Parenting behavior frequency related to children's math and English language achievement

Lauren Becker, Pace University

Abstract

Academic performance is a complex process that depends not only on student ability, but also on the provisions that the home environment affords our children. Over recent decades growing consensus asserts that parents play a vital role in the academic success of our children, with research showing a positive association between certain parenting styles or behaviors and academic achievement. Although the current parenting research is rich in scope, there is relatively little study relating children's achievement in elementary school to specific parenting behaviors. Therefore, the overall purpose of this study was to explore the frequency of 63 self-reported parenting behaviors and children's academic achievement in math and reading. This study also investigated whether associations exist among parenting behaviors, family demographic characteristics, student special education classifications, and child achievement outcomes. ^ The current study is based on the parent development theory (PDT), a current parenting theory that provides a method for discussing and examining how parenting shifts and changes over time in response to the changing developmental needs of children. PDT looks at parenting in terms of major characteristics (i.e., bonding, discipline, education, general welfare and protection, responsivity, sensitivity) and behaviors, rather than styles or dimensions (i.e., authoritative, authoritarian, permissive). The main instrument used in this study was the Parent Behavior Frequency Questionnaire-Revised (PBFQ-R) which is a self-report measure based on the PDT. The PBFQ-R asks parents to rate the frequency with which they engage in various parenting behaviors with their children. Academic achievement was measured using the New York State math and English Language Arts (ELA) assessments. The research study utilized a sample of participants of parents and their children from a public elementary school in a middle class, suburban community in New York State. ^ In general, the results show that parenting behaviors, using the measure employed in the study, appear mostly unrelated to academic outcomes. However, there were some modest relationships between age of parent and student achievement as well as between ethnicity and parent role behavior or characteristic frequency. With regard to parent role behavior frequency, parents who indicated a high level of bonding behaviors tended to report low levels of discipline. Overall, this research examined the frequencies of parent behavior and their relationship to elementary school aged children's academic performance. These results are discussed further in terms of limitations, implications for research and practice with parents and children, mental health and school psychological service practice, as well as directions for further research. ^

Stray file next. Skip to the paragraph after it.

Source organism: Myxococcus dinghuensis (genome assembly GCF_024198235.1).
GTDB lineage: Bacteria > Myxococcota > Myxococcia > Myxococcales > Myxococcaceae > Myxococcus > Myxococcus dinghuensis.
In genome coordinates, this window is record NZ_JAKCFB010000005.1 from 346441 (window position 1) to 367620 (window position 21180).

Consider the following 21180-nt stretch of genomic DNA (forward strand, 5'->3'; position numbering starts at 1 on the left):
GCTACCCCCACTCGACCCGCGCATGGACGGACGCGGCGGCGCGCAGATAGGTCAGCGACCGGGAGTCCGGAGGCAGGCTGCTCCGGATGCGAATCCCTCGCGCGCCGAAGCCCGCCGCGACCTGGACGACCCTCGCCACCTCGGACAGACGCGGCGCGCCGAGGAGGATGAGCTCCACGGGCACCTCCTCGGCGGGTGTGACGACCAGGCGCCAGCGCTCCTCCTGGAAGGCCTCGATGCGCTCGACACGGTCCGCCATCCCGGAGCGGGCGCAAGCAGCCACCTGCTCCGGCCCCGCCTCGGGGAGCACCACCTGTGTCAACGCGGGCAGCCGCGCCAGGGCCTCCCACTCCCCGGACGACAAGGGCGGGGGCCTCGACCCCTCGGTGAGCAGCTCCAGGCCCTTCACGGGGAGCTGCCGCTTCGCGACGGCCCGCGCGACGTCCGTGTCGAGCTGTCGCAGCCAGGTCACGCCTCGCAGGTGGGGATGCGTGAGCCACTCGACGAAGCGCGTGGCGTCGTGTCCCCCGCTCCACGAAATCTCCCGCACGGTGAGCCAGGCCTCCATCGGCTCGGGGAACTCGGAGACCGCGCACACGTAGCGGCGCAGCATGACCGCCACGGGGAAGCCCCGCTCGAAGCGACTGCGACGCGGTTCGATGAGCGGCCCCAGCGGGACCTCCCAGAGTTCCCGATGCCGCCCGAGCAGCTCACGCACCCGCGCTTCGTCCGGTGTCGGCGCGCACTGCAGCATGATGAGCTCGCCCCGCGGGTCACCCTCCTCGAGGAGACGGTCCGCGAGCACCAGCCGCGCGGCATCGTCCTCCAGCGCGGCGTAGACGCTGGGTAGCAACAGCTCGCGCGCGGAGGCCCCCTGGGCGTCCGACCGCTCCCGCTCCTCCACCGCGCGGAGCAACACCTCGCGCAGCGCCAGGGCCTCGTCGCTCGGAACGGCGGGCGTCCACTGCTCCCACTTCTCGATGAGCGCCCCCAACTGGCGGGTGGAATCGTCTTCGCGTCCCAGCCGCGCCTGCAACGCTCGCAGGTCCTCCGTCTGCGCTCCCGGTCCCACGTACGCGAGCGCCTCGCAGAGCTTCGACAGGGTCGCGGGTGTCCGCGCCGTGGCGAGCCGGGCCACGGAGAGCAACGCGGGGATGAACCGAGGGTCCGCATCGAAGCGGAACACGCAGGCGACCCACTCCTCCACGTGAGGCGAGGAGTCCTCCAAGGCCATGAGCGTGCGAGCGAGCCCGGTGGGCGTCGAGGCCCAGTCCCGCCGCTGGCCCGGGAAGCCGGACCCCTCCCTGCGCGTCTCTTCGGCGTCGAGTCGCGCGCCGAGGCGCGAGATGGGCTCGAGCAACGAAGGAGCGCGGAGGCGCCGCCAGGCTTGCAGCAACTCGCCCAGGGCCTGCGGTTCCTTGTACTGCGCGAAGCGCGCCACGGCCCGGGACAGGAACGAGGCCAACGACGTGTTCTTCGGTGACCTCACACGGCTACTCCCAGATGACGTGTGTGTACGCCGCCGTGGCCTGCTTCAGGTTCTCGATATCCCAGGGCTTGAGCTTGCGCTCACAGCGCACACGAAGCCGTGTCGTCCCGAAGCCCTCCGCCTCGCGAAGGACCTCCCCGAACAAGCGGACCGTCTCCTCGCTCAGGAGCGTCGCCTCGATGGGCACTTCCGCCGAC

Subject Area

Education, Language and Literature|Education, Mathematics|Education, Educational Psychology|Psychology, Clinical

Recommended Citation

Lauren Becker, "Parenting behavior frequency related to children's math and English language achievement" (January 1, 2009). ETD Collection for Pace University. Paper AAI3382310.
http://digitalcommons.pace.edu/dissertations/AAI3382310

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